A better indicator of recession has been proposed by Saul Eslake – if unemployment rises by 1.5% over a 12 month period then the economy is in recession.

    Okay – let’s look at the numbers.

    Not if everyone gets chucked into the public service. Why no separation of public versus private employment?
    GDP while including government spending is a socialist measurement.

    Australia is in deep doo doo and is in a long long long recession.

    I travel the place.
    It will give you a better Idea than all this bullshit above, put together.
    Close your books of smoke and mirror figures, and go for a drive, if you can afford it, on our crumbling road system.
    Get out of the over run cities.

  27. Alessio

    The Pub Test to the question is Australia in a recession: Are you better off or at least on a par to where you were financially last year?

    I hear a resounding “NO”!

    No. 1 growth industry is Cost of Living, i.e. government. About time some politician demanded that the government publish a table, to be audited independently, indicating where is lies against other nations in terms of world class practices. First would be what is the contribution to GDP by all levels of government?
    Never happen..

  28. John A

    Michael Ridd #3198495, posted on October 31, 2019, at 3:36 pm

    Sorry, I think you are incorrect on this. To the extent that GDP measures economic welfare then surely that measure of welfare needs to be normalised by the number of people it is spread over?

    I think I am with Struth here:

    GDP while including government spending is a socialist measurement.

    The concept of GDP was not crafted as a measure of individual welfare summed across a nation. It and all the Keynesian measures of macroeconomic theory are based on a collectivist mindset and posit that government should be controlling the levers of the economy.

    Instead, as others have suggested, government expenditure might be deducted from GDP to determine if the private sector is doing better or worse now than before. Basically the government would be encouraged to get out of the b….y way.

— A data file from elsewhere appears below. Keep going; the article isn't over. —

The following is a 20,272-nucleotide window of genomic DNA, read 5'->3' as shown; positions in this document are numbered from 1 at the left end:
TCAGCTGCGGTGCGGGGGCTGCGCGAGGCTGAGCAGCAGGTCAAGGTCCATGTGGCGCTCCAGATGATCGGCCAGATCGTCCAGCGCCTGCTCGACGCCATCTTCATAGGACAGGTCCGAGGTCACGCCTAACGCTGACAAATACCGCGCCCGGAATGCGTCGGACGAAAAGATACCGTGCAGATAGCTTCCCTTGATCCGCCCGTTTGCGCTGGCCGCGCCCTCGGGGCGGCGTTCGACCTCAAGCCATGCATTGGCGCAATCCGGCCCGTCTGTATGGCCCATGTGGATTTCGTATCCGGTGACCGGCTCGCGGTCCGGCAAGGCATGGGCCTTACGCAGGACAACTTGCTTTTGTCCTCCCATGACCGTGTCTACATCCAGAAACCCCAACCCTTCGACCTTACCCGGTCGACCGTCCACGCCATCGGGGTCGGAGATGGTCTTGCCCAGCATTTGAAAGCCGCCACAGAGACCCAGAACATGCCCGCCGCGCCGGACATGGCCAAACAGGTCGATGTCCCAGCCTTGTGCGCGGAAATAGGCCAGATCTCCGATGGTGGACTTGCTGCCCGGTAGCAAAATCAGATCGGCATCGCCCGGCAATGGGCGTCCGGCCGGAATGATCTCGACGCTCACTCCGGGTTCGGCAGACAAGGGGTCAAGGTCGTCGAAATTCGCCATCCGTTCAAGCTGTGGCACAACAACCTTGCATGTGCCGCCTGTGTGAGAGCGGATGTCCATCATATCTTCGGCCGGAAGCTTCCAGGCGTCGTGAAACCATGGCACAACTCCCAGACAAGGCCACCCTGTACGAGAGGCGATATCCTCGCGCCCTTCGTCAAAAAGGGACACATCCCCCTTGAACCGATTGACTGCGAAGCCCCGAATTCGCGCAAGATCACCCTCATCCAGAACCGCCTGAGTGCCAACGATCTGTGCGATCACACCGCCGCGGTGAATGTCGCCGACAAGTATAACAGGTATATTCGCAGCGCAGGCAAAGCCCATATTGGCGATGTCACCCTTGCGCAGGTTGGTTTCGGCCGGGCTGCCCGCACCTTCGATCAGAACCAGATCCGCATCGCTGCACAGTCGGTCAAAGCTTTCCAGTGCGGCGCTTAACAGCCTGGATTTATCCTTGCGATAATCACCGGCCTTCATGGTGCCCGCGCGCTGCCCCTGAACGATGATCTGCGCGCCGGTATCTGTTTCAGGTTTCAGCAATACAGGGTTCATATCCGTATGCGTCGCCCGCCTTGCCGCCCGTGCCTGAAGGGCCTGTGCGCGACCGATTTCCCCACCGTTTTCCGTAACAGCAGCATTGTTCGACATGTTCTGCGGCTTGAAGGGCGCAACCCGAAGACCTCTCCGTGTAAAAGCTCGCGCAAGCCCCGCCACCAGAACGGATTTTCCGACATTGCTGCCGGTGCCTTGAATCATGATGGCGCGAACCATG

Every time people (like Paul Keating) talk about the government having their hands on “the economic levers” I remember the main characters in Restaurant at the End of the Universe trying to steer the stunt-ship of Hotblack Desiato. Since it was on autopilot, their wrestling with the controls was ineffective and detrimental to its actual path through space, which they only discovered by leaving things alone.

    I can think of only two Treasurers who have understood this point: Peter Costello federally and Alan Stockdale in Victoria (before the institution of the People’s Democratic Republic).

  29. Russell
    #3198626, posted on October 31, 2019 at 7:05 pm

    So let me get this right. We are talking about a holistic conglomerate measure of the economy’s health that has different definitions and measures (depending who you talk to), that we don’t know how to interpret … and don’t know what to do to stimulate or avoid. Seems like it’s a measure that consultants made up and allowed us to rub in politician noses without much logic or practical action that can be taken.
    Does anyone see the parallel with climate emergency thinking where the population and CO2 are being used to simplify really complex systems that seem plausible to the average person when no uncertainty data is presented?
    I do miss Judith Sloan’s contributions on this site.

    Poor Judith didn’t believe the CPI figures were being fudged. Part of my job in the private sector was to rebuild the CPI figures in our own forecast models after the GFC. The RBA/ABS chose to use GFC era spending patterns on post GFC, stimulus era activity to derive a figure. I thought that was highly suspect.

    You have to look at GDP alone as well as per capita because there might be a spurt in births and so on. All the data needs to be understood in context.

    If consumption falls dramatically but in the next quarter you know three large coal mines are starting construction or production and the AUD has fallen in the last three months, do you really worry that much?

    Looking around at vacant commercial real estate isn’t very promising at all.

    As for science, most scientists are literal retards when it comes to actually crunching numbers, unless they have a maths or stats major. Most of them haven’t even heard of cointegration or self-selection bias. Medical science is an utter dumpster fire in that regard. Some engineers don’t even know the difference between manganese and cobalt.